The FY 11 median change was -1.4 percent; the aggregate change was similar, at -1.2 percent. The contrast between the continued increase in annuitants and a declining number of actives is causing a continued reduction in the overall ratio of actives to annuitants. In FY 11, this ratio dropped to 1.74, the lowest level since the Survey’s inception. Although a low or declining ratio of actives to annuitants is not, per se, problematic for a pension plan, the cost as a percentage of payroll of amortizing a larger unfunded pension liability typically is higher when the ratio of actives to annuitants is lower.
The annual change in payroll among 106 plans in the survey is reflected in Figure G. As the chart shows, the median change in payroll from FY 10 to FY 11 was virtually unchanged.
(Figure G excludes plans that are closed to new hires.) The change in payroll reflects two basic factors: stagnant or declining employment levels and small salary changes. Information provided by the U.S. Bureau of Labor Statistics indicates that annual growth in wages and salary for employees of state and local government has remained below 2.0 percent since mid-2009 and below 1.5 percent since early 2010.
A growing base of annuitants combined with a low or negative rate of growth in active members is a reduction in a retirement system’s external cash flow, defined as the difference between a system’s contributions and payouts for benefits and administrative expenses, divided into the value of the system’s assets. Generally, retirement system payouts have been growing at a steady pace in recent years, while revenue from contributions has grown more slowly, if at all.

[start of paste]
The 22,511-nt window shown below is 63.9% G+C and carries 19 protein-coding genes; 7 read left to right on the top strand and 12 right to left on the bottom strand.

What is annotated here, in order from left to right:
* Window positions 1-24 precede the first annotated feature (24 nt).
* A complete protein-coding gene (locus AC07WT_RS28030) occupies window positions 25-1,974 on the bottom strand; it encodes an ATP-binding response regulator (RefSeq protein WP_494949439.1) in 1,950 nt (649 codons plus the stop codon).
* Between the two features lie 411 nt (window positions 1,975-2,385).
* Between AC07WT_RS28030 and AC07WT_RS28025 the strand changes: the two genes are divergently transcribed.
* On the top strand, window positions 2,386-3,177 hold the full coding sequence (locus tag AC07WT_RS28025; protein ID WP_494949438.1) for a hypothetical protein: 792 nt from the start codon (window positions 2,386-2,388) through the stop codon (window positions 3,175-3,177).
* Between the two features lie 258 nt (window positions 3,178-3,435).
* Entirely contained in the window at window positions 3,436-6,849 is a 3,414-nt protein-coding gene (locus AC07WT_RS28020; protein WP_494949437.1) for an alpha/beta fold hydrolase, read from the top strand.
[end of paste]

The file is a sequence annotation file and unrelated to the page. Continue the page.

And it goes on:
Figure H summarizes the change in external cash flow since FY 01. A lower (more negative) cash flow typically requires the system’s assets to be managed more conservatively, with a larger allocation to more liquid assets in order to meet current benefit payroll requirements.
Figures I and J reflect changes in median employee and employer contribution rates. Figure
I includes active members who also participate in Social Security; Figure
J includes those participants who do not. Twenty-five to thirty percent of employees of state and local government do not participate in Social Security.
The investment market losses experienced by public pension funds in 2008-09 increased public pensions’ unfunded liabilities, which, in turn, increases the cost of the plan. Meanwhile, the Great Recession decimated state and local government revenues, an experience from which these plan sponsors are still recovering. On a national basis, the resulting effect of the combination of higher plan costs and reduced government revenue has been a reduction in contributions relative to the Annual Required Contribution, or ARC.